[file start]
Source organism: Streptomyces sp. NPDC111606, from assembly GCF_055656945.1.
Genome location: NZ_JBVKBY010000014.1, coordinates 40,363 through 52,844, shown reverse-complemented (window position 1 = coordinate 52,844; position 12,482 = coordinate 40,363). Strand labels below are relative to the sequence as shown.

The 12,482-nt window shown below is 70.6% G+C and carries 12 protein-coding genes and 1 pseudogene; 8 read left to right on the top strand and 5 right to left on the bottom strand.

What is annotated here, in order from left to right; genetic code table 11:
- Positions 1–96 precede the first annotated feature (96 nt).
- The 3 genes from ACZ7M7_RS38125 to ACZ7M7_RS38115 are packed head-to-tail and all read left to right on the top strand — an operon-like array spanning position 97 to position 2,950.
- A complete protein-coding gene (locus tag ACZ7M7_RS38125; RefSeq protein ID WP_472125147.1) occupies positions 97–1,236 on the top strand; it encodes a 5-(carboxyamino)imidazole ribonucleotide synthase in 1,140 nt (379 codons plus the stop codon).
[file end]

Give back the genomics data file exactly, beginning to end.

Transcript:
Source organism: Streptomyces sp. NPDC111606, from assembly GCF_055656945.1.
Genome location: NZ_JBVKBY010000014.1, coordinates 40,363 through 52,844, shown reverse-complemented (window position 1 = coordinate 52,844; position 12,482 = coordinate 40,363). Strand labels below are relative to the sequence as shown.

The 12,482-nt window shown below is 70.6% G+C and carries 12 protein-coding genes and 1 pseudogene; 8 read left to right on the top strand and 5 right to left on the bottom strand.

What is annotated here, in order from left to right; genetic code table 11:
- Positions 1–96 precede the first annotated feature (96 nt).
- The 3 genes from ACZ7M7_RS38125 to ACZ7M7_RS38115 are packed head-to-tail and all read left to right on the top strand — an operon-like array spanning position 97 to position 2,950.
- A complete protein-coding gene (locus tag ACZ7M7_RS38125; RefSeq protein ID WP_472125147.1) occupies positions 97–1,236 on the top strand; it encodes a 5-(carboxyamino)imidazole ribonucleotide synthase in 1,140 nt (379 codons plus the stop codon).